#125: The way time passes, the sources of wealth, and a question about 2020

One thought from me: The way time passes

Time seems to pass in three different ways.

  1. Time flies by, beautifully
  2. Time flies by, horribly
  3. Time drags

I’m grateful to say that I haven’t felt #3 for several years. Usually, when I experienced it, it is was in some job which I either really loathed or hadn’t learned how to appreciate.

The other two, I’ve noticed them a lot.

The first one can happen when you’re in a moment of flow state, when ideas and creativity and work just seems to flow through you, or it can happen in a moment with family or friends, when an hour or two or three zips past unnoticed.

The second one can happen when you look at someone you love and realise how much time with them you’ve missed: an older relative, now suddenly frailer; or a younger one, now suddenly grown up.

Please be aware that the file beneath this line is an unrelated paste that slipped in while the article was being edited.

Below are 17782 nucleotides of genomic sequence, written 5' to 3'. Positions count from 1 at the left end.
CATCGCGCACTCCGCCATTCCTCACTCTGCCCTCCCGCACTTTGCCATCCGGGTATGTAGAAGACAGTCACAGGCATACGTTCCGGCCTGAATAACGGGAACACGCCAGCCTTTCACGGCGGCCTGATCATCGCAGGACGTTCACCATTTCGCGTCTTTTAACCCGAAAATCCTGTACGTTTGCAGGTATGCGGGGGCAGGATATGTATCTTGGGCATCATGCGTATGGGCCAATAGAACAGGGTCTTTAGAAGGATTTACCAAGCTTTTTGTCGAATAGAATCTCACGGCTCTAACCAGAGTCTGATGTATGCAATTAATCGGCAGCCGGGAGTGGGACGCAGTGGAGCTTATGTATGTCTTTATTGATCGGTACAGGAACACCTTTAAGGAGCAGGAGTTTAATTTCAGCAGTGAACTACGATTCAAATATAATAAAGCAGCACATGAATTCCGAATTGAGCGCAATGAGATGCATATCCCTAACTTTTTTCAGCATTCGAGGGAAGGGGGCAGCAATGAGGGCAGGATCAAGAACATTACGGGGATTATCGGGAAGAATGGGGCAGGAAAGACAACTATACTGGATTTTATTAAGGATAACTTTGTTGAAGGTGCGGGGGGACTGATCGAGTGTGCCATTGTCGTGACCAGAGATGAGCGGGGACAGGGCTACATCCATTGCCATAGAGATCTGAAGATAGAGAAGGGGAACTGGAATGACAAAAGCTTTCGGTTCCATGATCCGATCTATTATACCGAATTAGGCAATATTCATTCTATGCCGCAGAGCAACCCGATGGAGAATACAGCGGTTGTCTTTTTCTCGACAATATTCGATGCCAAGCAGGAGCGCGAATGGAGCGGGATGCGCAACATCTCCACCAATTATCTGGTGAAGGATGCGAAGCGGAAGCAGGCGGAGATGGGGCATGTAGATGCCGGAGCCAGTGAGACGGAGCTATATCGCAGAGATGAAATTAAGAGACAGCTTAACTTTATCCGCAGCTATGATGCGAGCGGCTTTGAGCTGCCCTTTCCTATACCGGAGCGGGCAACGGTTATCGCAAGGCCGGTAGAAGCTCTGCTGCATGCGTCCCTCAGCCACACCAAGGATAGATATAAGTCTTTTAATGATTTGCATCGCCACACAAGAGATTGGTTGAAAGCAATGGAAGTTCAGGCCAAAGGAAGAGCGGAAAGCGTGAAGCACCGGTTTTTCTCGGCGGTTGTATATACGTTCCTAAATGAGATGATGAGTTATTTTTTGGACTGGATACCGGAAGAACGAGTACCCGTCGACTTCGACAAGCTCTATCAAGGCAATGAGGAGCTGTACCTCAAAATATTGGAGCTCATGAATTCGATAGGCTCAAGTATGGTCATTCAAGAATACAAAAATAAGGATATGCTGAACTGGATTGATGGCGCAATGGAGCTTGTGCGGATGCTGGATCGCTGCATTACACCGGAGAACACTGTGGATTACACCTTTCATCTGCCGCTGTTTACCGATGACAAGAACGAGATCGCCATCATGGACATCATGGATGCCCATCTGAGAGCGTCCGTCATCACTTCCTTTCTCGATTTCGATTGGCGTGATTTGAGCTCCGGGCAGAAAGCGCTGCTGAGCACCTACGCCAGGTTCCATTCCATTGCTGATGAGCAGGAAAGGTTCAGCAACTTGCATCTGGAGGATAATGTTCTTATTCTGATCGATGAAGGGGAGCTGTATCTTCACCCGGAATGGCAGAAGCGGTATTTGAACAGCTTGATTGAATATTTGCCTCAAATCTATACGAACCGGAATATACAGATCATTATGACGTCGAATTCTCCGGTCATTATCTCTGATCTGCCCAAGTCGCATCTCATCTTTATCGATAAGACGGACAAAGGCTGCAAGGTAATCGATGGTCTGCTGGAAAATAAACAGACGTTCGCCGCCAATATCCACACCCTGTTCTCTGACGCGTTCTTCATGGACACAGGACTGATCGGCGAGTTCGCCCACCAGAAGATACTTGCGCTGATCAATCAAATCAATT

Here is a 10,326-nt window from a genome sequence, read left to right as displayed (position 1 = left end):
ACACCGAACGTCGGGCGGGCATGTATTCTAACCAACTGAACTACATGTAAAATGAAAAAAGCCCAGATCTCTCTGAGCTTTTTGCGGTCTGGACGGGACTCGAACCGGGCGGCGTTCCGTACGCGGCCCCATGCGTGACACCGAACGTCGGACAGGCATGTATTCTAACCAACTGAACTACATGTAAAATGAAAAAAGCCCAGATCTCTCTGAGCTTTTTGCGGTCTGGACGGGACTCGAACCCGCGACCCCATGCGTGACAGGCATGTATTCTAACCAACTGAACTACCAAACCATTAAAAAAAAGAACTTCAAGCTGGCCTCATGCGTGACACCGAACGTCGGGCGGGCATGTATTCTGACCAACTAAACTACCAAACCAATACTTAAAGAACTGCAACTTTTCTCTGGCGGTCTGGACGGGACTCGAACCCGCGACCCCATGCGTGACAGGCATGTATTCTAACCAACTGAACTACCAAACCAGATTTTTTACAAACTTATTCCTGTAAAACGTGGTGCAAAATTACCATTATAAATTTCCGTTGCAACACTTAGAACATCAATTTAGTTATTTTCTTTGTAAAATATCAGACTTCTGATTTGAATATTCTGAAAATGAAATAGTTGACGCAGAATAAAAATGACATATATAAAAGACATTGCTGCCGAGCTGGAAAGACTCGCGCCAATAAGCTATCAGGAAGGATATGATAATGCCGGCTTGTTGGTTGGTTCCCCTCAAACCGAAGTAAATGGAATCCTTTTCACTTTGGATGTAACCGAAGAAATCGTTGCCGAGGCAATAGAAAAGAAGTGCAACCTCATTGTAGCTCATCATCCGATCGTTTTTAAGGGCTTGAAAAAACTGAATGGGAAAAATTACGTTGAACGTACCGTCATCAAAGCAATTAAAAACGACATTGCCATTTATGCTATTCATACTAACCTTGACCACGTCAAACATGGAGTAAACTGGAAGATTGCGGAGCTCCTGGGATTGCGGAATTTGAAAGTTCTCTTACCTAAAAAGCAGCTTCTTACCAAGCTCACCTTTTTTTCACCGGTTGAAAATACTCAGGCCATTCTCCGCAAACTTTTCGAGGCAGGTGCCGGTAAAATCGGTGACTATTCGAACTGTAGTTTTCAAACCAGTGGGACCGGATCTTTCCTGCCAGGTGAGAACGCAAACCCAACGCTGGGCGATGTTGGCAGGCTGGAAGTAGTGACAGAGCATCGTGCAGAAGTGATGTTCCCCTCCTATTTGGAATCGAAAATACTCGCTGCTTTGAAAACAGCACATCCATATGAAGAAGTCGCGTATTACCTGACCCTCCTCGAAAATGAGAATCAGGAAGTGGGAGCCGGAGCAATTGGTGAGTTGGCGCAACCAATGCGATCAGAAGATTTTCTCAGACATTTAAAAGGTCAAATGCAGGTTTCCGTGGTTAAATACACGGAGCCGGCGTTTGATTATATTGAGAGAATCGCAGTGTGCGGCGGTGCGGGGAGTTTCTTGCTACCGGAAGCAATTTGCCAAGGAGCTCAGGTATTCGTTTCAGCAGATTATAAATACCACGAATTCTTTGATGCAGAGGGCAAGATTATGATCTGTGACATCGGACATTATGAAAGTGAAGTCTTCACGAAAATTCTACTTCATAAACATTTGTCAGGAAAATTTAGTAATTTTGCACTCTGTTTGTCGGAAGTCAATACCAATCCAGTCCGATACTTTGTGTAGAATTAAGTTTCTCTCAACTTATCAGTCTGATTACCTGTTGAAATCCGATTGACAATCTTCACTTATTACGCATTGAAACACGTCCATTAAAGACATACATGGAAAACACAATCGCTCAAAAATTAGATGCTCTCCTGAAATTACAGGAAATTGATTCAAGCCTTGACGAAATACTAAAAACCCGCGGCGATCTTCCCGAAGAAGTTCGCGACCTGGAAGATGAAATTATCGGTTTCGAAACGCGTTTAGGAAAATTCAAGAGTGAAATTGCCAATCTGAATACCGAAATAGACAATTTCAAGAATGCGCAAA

Of course, “suddenly” doesn’t really happen with time. The only thing that’s sudden is the realisation of what has passed, unclaimed.

While we cannot reclaim the past, we can reclaim the present and the future by practising on noticing things in the present, simply by bringing our awareness to right now.

Even once or twice a day. (I wrote a little about these moments of mindfulness earlier this week.)

One thought from someone else: The source of real wealth

The tiny speckles of life are infinitesimal sources of wealth.

I’ve been reading quite a bit by Khe Hy, who is a productivity expert, but a lot more than that too. This short piece, “Real Wealth is Perishable”, references Alan Watts and a searingly tender and beautiful passage from a book I’m not familiar with, Not Fade Away by Peter Barton.

One question for you

In your inner life, does 2020 feel like a constriction or a liberation? What can you learn about yourself from this global collective experience?